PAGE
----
January 25, 2016 By FTI Consulting
Fortune 500 CEOs are often in the media spotlight by virtue of the high profile company they lead as opposed to any concerted effort to get noticed. But what about the CEOs of other significant, but slightly smaller companies? How do they choose to engage with the media and where are the opportunities for these leaders to stand apart from their peers as thought leaders and respected communicators to key company stakeholders?
To find out, FTI Consulting conducted a comprehensive traditional and social media audit and analysis between June of 2014 and 2015 of CEOs from companies ranked 500 to 550 on the Fortune 1000 list. This four-part series will explore the current state of communication among CEOs whose industries span Technology, Financial Services, Telecommunications, Industrials, Energy, and Retail & Consumer. By determining their present communication behaviors, we will identify what steps these lower-profile CEOs might take in order to become more effective advocates and ambassadors for their company.
Previous FTI research has shown that investors value a CEO’s reputation even over a company’s products and services. In a 2011 survey, 85% of investors responded that they think CEOs should be engaged on policy matters, while 78% of investors wanted companies to be more vocal on policy issues. When a CEO acts as a thought leader, their halo extends to the business they lead; improved CEO reputation means an improved company reputation, and thus a greater enterprise value.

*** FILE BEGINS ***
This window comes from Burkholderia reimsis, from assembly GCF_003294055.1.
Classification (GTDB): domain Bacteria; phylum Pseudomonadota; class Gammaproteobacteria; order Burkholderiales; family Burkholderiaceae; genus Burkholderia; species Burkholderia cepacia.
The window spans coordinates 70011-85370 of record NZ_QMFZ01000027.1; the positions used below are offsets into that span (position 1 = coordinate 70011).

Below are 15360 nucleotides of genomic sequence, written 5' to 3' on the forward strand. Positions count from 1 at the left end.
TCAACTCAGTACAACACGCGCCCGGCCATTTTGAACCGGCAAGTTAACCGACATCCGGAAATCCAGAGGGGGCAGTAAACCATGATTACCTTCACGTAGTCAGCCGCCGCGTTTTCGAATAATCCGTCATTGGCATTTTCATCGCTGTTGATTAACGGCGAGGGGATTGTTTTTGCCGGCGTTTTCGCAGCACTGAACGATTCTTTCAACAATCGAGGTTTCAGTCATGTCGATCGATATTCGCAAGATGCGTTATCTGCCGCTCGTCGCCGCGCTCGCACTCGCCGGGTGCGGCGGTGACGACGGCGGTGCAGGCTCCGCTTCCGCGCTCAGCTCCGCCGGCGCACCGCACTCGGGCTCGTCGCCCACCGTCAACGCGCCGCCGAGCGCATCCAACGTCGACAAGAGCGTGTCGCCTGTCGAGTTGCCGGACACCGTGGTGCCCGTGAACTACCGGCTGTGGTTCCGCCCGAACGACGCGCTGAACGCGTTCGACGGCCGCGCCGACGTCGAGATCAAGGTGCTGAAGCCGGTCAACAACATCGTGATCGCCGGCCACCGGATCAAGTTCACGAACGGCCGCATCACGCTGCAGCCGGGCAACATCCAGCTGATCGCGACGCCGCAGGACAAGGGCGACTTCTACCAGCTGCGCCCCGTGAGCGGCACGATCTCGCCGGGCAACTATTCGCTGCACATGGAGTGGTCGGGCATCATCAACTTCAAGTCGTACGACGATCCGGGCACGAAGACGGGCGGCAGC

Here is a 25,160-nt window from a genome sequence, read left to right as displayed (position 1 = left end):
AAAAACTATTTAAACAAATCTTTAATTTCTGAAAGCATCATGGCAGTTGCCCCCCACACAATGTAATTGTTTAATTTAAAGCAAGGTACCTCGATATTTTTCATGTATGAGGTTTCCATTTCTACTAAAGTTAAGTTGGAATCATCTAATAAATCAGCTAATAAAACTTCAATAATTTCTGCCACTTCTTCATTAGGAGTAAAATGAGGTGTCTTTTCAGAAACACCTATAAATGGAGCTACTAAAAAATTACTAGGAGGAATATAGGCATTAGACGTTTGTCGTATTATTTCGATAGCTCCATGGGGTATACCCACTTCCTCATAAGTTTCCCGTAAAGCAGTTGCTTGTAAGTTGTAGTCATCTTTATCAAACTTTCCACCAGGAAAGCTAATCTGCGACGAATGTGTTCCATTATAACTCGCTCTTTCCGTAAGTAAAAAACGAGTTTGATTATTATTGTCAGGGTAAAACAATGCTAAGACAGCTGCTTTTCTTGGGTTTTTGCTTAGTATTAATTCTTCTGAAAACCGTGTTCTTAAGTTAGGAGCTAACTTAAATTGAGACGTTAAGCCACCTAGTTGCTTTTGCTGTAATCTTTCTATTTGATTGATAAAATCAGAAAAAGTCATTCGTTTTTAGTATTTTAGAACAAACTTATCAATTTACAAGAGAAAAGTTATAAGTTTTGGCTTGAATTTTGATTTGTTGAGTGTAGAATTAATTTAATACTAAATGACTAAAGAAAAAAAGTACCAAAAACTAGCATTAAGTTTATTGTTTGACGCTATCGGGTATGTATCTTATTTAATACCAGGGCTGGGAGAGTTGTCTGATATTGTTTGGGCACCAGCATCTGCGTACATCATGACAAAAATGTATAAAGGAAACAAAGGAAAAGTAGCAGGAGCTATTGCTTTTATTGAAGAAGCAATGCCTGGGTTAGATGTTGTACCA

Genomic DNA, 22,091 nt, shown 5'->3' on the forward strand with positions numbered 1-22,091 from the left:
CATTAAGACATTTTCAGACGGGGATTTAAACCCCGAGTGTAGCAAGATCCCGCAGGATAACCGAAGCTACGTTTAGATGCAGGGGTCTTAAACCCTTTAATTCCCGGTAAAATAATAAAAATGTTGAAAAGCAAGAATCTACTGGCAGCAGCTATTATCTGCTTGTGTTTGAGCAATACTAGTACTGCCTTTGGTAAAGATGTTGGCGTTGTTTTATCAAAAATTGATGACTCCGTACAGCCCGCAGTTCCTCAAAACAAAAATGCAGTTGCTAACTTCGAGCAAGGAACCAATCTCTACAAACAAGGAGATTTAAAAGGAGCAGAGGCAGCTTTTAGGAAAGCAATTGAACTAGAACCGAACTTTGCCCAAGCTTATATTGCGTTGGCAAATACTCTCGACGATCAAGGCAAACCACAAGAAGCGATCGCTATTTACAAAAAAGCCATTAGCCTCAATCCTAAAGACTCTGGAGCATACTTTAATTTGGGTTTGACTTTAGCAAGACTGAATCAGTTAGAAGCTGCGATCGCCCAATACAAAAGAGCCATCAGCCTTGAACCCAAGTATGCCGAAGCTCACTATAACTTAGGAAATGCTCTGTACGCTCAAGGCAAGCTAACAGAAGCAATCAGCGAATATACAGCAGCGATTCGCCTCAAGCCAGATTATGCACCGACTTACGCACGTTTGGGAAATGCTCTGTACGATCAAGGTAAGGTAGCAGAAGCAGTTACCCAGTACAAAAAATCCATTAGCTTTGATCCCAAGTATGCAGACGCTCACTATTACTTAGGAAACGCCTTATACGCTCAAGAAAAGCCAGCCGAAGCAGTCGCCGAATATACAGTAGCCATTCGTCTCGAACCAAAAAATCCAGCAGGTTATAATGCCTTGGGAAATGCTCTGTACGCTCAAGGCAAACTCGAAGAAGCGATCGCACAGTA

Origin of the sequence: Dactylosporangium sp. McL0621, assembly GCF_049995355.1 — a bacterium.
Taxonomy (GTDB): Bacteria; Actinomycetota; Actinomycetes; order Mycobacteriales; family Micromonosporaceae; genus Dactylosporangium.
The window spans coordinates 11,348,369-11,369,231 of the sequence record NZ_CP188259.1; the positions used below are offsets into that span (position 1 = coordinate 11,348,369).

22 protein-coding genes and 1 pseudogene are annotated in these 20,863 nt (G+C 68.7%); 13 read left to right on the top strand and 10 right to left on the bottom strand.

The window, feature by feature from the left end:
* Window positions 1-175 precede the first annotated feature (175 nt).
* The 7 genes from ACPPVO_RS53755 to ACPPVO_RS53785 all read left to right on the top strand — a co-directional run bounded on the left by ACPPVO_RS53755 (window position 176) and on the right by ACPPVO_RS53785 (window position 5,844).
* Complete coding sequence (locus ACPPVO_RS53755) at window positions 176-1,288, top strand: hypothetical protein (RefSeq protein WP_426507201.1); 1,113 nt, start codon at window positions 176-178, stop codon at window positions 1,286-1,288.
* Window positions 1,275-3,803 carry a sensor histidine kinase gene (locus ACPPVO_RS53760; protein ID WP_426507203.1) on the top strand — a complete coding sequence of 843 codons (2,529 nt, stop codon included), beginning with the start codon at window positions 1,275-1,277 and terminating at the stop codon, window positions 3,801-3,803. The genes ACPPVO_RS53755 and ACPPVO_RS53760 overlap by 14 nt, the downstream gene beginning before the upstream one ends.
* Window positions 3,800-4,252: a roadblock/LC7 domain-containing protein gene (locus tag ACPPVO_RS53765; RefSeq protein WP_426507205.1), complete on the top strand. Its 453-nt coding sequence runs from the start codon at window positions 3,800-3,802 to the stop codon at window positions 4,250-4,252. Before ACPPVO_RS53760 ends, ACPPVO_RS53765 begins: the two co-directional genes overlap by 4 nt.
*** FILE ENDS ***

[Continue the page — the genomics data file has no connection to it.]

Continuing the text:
To conduct a comprehensive audit of CEO activity outside of the Fortune 500, FTI reviewed approximately 2,000 articles from the top 10 daily newspapers, top 25 business publications, wires, and regional publications. The below infographic shows the most commonly discussed topics by CEOs, in both articles and quotes.
Of the topics discussed by CEOs, earnings were by far the most common subject of conversation, followed by acquisitions. Also discussed, though less widely, were: leadership change (9%), industry news (6%), business growth (5%), cybersecurity (5%), strategy (5%), community engagement (4%), tax fraud (4%), and stock performance (3%).
Opportunities for engagement
While the majority of CEOs studied utilized media as a platform for earnings announcements, few touched upon the topics of industries, growth, or strategy or other subjects that would help build their profile as a thought leader or industry expert. A relatively small investment of time and effort to expand the scope and cadence of CEO communications could provide significant benefit to a company’s reputation and position in the market.
Although a keynote speech or well-placed op-ed is often a powerful tool to enhance the profile of a CEO, companies can also gain benefit from other activities that demand considerably less effort. In the next of this four-part series, we will explore why wire services may be the most effective platform to communicate important messages to key stakeholders.